heat and chores

   Rain is falling outside, much-needed rain since nothing of significance has fallen since before the last haying.  Now Barry says it is almost time for the second cutting of his hay meadows, since the red clover is in bloom.  We were pleasantly surprised when his horse pasture produced over one hundred bales on the first cutting; nevertheless we have low expectations for the second-cutting yield in the haymeadow.  Our own pastures are brown and rough with weeds the steers won’t touch even when confined to small paddocks.  Shawn clipped the steep pastures with the weed-eater blade until S-3 anticipated he would have heat stroke.

   Some days are so scattered and without form that they make poor reporting.  Many people moving in many directions may accomplish much without leaving anything particularly changed from what it was the day before.  S-1 is home with his beautiful wife and children, to add to our pleasure and to the accomplishments of the day, yet we look back on a day difficult to account for.

   The various farm vehicles were maintained, and the strange dinging in the van was investigated.  There was, of course, the marathon clipping of the south hill pasture.  A quick trip to the feed store is never as quick as is expected, but now we have replenished our stock of dairy sixteen – an item our next cow will not be taught to expect! – of sweet feed for treats, and of cracked corn, which is all the layers need in the summertime when the leaves and bugs are succulent, and which makes good calling feed when we scatter it around our feet with the classic “heeeear chick-chick-chick-chick!”  One trip out yielded half a dozen old tractor inner tubes, which were patched by S-5 for float trips down Yellow Creek.  With gasoline so expensive, we need to cut down on our driving errands.

   S-3 is making a training yoke for the young steers, and this afternoon he showed his cousin how to work it with the hand chisels.  By evening she had removed much of the excess cherry wood from the top side, and the lovely red grain is beginning to be evident.  When one has time and a medium, the making of things beautiful is reflexive, not reserved for items of significance.  The same cousin, visiting for the latter half of the summer, also helped tie up tomato vines in the lower garden, where the beefsteaks are higher than a woman’s head.  We sucker as heartlessly as we can make ourselves, and the path is scattered with branches for which there is no room in the tomato patch.  The leaves disarranged by our work will use tomorrow’s sun to reorient themselves, and the ruffled look the plants now bear will be combed and neat again.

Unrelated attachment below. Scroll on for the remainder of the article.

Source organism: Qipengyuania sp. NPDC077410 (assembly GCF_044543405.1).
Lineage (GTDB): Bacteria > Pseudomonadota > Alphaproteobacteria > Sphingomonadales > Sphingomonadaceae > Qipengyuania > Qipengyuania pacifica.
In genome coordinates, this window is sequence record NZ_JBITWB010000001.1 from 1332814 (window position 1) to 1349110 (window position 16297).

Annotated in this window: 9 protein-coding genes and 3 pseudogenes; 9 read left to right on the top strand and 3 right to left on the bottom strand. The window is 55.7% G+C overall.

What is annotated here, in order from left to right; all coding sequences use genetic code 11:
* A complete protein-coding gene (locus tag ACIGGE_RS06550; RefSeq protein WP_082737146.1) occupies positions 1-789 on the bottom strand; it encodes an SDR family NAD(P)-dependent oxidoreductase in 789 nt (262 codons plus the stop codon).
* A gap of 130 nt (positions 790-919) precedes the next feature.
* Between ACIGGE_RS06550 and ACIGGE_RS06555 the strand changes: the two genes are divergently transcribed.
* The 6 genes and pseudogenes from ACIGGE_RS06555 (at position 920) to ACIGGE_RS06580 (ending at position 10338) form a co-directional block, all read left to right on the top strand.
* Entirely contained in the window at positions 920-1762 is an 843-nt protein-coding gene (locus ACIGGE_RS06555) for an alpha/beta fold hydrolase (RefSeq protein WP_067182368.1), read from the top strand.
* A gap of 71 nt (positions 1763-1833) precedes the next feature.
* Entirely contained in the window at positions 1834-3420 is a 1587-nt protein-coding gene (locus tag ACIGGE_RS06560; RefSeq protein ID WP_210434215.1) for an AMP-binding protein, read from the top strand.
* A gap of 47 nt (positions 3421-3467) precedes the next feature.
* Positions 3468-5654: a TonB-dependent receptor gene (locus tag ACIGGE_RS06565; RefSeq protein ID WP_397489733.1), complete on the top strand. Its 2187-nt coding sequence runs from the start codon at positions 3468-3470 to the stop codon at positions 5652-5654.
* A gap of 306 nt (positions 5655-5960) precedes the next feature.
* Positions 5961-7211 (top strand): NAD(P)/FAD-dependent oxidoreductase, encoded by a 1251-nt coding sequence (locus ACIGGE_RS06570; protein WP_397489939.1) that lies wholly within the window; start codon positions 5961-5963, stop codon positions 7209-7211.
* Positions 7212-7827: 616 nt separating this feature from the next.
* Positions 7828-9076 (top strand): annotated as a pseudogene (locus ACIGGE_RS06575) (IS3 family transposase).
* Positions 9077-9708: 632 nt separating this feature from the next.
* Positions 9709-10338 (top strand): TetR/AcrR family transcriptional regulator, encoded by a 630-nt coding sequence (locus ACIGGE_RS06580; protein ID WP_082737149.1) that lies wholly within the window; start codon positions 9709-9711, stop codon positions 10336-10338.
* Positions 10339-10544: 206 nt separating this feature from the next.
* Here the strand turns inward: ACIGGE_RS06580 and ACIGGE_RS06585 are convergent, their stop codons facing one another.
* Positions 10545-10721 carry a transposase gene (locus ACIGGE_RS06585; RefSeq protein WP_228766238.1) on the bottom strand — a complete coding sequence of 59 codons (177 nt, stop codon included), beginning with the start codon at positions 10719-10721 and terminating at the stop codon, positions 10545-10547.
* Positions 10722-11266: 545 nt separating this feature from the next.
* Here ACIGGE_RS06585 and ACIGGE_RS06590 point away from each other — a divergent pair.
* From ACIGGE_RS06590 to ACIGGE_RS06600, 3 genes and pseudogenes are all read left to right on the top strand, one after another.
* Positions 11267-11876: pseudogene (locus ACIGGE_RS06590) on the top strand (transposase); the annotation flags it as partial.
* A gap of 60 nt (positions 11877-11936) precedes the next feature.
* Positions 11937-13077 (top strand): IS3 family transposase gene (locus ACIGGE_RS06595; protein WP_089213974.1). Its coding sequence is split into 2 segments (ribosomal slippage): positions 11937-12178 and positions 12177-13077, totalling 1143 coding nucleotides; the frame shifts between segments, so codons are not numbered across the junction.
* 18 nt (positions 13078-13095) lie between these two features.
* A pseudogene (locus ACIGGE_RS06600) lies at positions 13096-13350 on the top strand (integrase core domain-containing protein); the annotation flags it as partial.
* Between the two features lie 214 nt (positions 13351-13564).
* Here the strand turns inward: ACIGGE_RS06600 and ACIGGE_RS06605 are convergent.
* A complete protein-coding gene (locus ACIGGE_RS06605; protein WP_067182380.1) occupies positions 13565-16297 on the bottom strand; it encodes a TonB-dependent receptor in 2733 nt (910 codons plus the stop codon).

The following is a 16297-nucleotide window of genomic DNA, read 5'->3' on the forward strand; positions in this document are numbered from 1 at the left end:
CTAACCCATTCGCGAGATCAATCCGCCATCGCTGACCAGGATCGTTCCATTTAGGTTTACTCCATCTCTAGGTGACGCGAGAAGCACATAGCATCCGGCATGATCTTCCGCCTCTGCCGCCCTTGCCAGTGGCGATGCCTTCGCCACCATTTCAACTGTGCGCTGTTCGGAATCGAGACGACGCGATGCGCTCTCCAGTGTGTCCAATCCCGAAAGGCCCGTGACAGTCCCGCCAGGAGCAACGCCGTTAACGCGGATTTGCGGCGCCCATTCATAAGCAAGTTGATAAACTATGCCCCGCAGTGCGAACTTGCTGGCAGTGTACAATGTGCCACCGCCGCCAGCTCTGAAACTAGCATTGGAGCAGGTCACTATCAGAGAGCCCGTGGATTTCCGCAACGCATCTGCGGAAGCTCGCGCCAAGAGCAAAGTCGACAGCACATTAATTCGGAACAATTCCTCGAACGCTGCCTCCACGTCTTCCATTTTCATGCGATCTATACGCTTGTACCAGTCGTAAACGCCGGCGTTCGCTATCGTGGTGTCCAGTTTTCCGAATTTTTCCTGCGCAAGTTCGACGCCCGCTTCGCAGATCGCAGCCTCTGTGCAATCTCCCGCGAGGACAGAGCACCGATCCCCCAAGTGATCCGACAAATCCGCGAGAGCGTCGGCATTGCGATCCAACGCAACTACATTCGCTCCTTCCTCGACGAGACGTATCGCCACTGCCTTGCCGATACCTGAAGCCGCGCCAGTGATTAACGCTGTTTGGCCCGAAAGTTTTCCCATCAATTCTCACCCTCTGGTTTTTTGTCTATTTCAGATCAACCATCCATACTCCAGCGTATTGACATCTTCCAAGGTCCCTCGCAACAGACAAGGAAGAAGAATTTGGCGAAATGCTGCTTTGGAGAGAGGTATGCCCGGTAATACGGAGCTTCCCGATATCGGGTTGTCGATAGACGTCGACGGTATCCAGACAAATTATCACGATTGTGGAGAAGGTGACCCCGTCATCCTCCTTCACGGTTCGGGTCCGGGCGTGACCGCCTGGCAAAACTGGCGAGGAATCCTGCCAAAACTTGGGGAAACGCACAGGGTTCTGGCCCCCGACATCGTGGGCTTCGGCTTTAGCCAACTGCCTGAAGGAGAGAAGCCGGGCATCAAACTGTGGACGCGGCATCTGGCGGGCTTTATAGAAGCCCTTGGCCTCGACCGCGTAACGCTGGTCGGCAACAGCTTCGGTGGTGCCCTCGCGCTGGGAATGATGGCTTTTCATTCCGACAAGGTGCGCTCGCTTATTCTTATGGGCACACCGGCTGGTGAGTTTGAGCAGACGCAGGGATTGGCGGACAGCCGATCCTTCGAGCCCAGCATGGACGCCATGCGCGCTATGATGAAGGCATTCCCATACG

We encounter one fat green tomato worm, finding him not, as is usual, by the bare tomato vines which are his mark, but by the thirty or so white wasp larvae which stand up on his back like fat spines.  These parasites mean that we will leave him in the garden, not feed him to the chickens as we would if he were not so adorned; the wasps which will hopefully develop from the white larvae will, in their turn, lay parasitic eggs in other horn worms.  The sphinx moth which is the mature form of these large caterpillars is interesting and attractive, and when we meet one we admire it and treat it courteously, but we are nonetheless determined against the larval form.  They seldom visit our garden in large numbers – we do remember one year when we found as many as twenty or so, but this is unusual – and are one of the few things we know which will eat tomato leaves and vines.  Not even Isabel on a garden-raid is inclined to eat them; she mostly just knocks them over and steps on them.

   After dinner, chicken and squash and potatoes eaten in a dining room so hot we drip sweat as we eat, some of us head out to a hillside where we can range in high-powered guns without disturbing neighbors.  Shawn goes down to milk, and Mom and S-5 move Isabel’s paddock over, then run hose up to the high water hog and pump it full from the spring tank.  We are supposed to get rain sometime tonight, and are making room for it.  It arrives while we are still up on the hill, and the gusts of relatively cool air and rain are intoxicating; Isabel in her new paddock eats steadily as her tan hide darkens from the spine down. 

   There is one less Sussex accounted for when I close up the chickens.  Is it wrong to curse a fox?  I ask instead that God protect my chickens.  Of the thirty-five pullets we turned into the hen house two weeks ago, thirteen are left.  We can’t consider this success.  What will the harvest be?  Tomorrow we will lurk again with guns when the roosting hens come off in the morning.  How canny this predator is!

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